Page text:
Positive Psychological Wellbeing for Optimal Performance: The Cost-Effective Approach.

At its most simple, positive psychological wellbeing is held when an individual feels competent, autonomous, valued, and with a sense of purpose in contributing to something worthwhile. Further, when s/he feels listened to, supported, and part of a community. 

Previous popular conceptualisation of wellbeing as; ‘fluffy’ happiness, the absence of ill-health (particularly physical ill-health), being vague and immeasurable, or the responsibility of the individual, have all led to a detrimental avoidance, or a limited consideration, of wellbeing within the workplace. Recent research developments and academic consensus in our understanding of wellbeing as a multi-component construct, and thus its more appropriate measurement, have however, provided an opportunity to confidently readdress these limitations for the benefit of business, and indeed, society.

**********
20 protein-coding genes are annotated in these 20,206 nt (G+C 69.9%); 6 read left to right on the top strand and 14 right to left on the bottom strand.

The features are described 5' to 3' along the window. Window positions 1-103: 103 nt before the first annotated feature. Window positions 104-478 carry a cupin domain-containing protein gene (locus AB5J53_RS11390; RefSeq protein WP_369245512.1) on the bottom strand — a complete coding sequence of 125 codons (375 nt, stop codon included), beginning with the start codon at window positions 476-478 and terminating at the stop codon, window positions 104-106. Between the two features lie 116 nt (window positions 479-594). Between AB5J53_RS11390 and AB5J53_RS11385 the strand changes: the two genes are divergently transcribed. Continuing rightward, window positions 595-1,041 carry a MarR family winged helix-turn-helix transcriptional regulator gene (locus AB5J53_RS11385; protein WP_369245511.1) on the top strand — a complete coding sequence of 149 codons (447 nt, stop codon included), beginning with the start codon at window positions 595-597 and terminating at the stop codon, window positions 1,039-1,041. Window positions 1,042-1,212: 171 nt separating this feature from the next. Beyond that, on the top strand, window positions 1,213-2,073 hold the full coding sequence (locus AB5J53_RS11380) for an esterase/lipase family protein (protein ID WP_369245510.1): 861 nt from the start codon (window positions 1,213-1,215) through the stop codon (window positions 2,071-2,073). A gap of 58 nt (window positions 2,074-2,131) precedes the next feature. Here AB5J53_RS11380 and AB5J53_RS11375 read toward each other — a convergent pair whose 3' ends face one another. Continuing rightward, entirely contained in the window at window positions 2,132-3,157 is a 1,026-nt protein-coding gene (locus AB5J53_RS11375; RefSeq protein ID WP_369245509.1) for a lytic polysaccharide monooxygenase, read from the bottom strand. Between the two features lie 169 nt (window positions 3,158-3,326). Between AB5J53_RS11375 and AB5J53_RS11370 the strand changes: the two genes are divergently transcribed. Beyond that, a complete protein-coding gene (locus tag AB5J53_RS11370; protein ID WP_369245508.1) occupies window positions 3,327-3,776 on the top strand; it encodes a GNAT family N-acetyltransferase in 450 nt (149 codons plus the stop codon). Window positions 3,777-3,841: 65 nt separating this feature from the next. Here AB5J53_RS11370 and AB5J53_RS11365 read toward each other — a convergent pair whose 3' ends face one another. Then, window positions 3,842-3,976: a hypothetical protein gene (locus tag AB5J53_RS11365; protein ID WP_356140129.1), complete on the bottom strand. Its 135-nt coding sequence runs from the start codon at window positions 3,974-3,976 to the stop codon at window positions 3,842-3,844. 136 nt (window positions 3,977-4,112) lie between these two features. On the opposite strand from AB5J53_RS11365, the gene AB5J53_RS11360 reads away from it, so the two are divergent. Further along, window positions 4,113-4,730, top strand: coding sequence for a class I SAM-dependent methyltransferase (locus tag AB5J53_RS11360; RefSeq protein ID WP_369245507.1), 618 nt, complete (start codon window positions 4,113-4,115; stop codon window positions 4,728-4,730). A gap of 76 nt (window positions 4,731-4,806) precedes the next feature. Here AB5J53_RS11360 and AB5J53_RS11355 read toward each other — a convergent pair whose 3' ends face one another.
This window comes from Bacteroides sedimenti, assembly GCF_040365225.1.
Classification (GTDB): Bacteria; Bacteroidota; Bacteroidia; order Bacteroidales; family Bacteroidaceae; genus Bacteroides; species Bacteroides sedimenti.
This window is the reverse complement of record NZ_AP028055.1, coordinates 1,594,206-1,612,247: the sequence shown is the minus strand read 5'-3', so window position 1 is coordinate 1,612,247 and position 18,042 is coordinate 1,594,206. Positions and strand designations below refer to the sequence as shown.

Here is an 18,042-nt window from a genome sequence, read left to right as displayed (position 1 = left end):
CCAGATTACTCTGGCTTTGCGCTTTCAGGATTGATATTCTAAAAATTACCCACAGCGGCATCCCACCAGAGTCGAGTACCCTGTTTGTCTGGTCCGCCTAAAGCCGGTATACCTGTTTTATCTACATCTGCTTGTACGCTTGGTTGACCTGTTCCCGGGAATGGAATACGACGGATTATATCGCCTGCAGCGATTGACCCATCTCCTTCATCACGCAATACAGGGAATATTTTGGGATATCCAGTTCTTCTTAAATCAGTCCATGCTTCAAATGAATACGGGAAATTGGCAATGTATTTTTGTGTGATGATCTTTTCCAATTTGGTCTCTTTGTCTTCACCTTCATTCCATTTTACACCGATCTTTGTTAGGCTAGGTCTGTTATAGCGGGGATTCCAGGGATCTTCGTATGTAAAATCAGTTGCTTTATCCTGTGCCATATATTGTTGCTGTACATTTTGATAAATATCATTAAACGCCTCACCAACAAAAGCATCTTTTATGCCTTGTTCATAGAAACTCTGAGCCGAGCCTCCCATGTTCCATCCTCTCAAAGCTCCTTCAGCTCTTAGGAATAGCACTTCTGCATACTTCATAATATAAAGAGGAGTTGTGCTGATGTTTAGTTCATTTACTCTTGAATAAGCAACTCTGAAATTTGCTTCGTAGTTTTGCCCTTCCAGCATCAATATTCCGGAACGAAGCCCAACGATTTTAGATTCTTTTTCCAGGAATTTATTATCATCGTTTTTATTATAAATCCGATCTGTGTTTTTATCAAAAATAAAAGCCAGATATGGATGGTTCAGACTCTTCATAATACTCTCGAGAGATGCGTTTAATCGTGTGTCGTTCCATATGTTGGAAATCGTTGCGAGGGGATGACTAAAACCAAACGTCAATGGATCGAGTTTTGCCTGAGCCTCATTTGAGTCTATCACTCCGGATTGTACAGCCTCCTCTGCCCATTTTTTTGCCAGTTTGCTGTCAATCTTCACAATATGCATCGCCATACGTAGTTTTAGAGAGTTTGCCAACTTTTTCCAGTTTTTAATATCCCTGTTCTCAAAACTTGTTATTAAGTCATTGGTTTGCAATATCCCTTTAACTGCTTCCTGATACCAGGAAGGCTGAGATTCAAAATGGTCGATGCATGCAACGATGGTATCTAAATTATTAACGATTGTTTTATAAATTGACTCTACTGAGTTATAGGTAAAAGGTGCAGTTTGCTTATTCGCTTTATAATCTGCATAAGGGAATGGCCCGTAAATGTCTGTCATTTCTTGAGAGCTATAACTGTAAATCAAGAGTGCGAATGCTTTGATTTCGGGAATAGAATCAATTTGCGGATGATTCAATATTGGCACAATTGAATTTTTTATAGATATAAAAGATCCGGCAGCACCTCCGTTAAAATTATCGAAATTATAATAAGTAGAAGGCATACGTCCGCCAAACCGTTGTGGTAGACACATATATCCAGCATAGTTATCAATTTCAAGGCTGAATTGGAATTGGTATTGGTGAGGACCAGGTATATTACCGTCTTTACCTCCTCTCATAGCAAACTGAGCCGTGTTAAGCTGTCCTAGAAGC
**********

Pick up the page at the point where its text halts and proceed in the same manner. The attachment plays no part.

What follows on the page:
The Organisation for Economic Co-operation and Development (OECD, 2013), and thereafter the Legatum Institute Report: ‘Policy and Wellbeing’ (O’Donnell et al., 2014), both endorse the consensus that subjective wellbeing comprises three broad concepts:

  • Life evaluation - a reflective assessment of how one’s life is going (this can be further considered in relation to life domains, e.g., work life).
  • Affect - particular feelings or emotional states, both positive and unpleasant, typically considered at a particular point in time.
  • Eudaimonia – experiences that relate to leading ‘a life well lived’. Typically attained from interacting with the world, eudaimonia also infers those mental attributes and functionings that pertain to ‘flourishing’, e.g., holding a sense of meaning and purpose, competence and agency.

Statistical analysis supports both the conceptual and empirical distinction of these three concepts. As such, to measure, and indeed to promote subjective wellbeing, all three concepts must be considered. Further, this conceptualisation of wellbeing; provides real information of how people relate to wellbeing, has major predictive power, and correlates with objective physiological measures of electrical activity in relevant brain areas.

References

  • O’Donnell, G. et al. (2014). Wellbeing and Policy. London: Legatum Institute.
  • OECD. (2013). OECD Guidelines on measuring subjective well-being. Paris: OECD Publishing.

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